Attempts have been made following the adoption of Council Decision No 1608/2003/EC to collect data on the cost and burden of the related data collections. Precise measures have been requested in the regular quality reporting but these have proved somewhat difficult to obtain, particularly in a harmonised manner allowing comparisons or evaluation of the overall costs. Many Member States have pointed out that it will not be possible to separate the cost of the R&D and Innovation surveys and data compilations, either from other business and related statistics or from similar activities based only on national needs. Where the data is available, the methodologies used for the reporting are also different among Member States and within Member States between the institutions in charge, so that the information does not allow real meaningful comparisons or publication of the individual cost estimates.

Subject to the above reservations, the average burden measured by time spent filling in the enterprise sector R&D questionnaire for the reference period 2007 varies from 0.7 hours to 4 hours among the 13 Member States where the data is available (with an exception of 6 hours reported by one Member State). The most typical time taken was 2 hours. Much less data is available from other economic sectors although the periods of time spent filling in the R&D questionnaire in the government sector and higher education seem to be much longer than in the enterprise sector, albeit relatively close to each other.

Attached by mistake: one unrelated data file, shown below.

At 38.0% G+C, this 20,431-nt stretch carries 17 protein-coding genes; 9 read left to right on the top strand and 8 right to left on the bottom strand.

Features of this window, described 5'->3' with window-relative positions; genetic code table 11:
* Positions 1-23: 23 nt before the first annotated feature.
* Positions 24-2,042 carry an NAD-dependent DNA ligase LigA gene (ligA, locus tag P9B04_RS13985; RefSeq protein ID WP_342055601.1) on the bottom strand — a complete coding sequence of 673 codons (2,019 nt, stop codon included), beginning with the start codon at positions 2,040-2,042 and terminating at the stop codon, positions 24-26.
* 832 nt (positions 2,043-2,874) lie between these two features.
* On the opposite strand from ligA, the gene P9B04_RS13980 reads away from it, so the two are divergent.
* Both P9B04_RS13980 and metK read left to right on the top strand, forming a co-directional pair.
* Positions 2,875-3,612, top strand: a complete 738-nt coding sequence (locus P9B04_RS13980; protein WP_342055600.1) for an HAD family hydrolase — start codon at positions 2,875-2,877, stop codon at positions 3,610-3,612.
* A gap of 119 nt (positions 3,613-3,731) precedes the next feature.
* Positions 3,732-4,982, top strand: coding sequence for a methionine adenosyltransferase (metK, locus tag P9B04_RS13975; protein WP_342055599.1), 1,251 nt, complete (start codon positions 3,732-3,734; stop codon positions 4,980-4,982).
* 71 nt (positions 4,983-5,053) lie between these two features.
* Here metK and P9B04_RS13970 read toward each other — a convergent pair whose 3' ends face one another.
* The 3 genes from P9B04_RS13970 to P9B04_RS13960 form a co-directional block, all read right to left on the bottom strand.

As regards the Community innovation survey, the information included in the quality reporting from the survey waves 2006 and 2008 reveals that the time spent filling in the innovation questionnaire varied between 0.45 and 4.5 hours (with an extreme value of 6 hours). The typical time was 1.7 and 2 hours respectively, being therefore close to the burden of the R&D survey. Weak evidence following the individual Member States’ data available from both waves shows that the response burden measured by time spent did not increase between 2006 and 2008. Similarly, the costs for the statistical authorities remained relatively stable from 2006 to 2008. Unfortunately, the cost data remain still relatively poorly covered, not allowing further analysis to be made.